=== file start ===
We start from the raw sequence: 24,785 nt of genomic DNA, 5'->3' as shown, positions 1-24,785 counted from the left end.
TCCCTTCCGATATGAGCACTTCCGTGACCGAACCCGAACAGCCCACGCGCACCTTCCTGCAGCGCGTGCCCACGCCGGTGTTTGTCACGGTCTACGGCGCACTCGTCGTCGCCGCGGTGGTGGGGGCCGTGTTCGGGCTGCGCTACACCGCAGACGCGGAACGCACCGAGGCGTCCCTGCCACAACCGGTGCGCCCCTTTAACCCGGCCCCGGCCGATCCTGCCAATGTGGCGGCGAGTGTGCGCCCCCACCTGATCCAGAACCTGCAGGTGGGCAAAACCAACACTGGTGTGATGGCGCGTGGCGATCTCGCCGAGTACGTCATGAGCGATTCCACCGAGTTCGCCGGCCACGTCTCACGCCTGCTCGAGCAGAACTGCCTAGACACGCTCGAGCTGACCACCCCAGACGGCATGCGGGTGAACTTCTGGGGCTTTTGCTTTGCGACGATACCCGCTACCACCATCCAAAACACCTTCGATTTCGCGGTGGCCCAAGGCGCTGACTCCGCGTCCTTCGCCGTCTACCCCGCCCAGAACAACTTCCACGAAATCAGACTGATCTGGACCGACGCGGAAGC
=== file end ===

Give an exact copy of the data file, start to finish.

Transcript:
We start from the raw sequence: 24,785 nt of genomic DNA, 5'->3' as shown, positions 1-24,785 counted from the left end.
TCCCTTCCGATATGAGCACTTCCGTGACCGAACCCGAACAGCCCACGCGCACCTTCCTGCAGCGCGTGCCCACGCCGGTGTTTGTCACGGTCTACGGCGCACTCGTCGTCGCCGCGGTGGTGGGGGCCGTGTTCGGGCTGCGCTACACCGCAGACGCGGAACGCACCGAGGCGTCCCTGCCACAACCGGTGCGCCCCTTTAACCCGGCCCCGGCCGATCCTGCCAATGTGGCGGCGAGTGTGCGCCCCCACCTGATCCAGAACCTGCAGGTGGGCAAAACCAACACTGGTGTGATGGCGCGTGGCGATCTCGCCGAGTACGTCATGAGCGATTCCACCGAGTTCGCCGGCCACGTCTCACGCCTGCTCGAGCAGAACTGCCTAGACACGCTCGAGCTGACCACCCCAGACGGCATGCGGGTGAACTTCTGGGGCTTTTGCTTTGCGACGATACCCGCTACCACCATCCAAAACACCTTCGATTTCGCGGTGGCCCAAGGCGCTGACTCCGCGTCCTTCGCCGTCTACCCCGCCCAGAACAACTTCCACGAAATCAGACTGATCTGGACCGACGCGGAAGC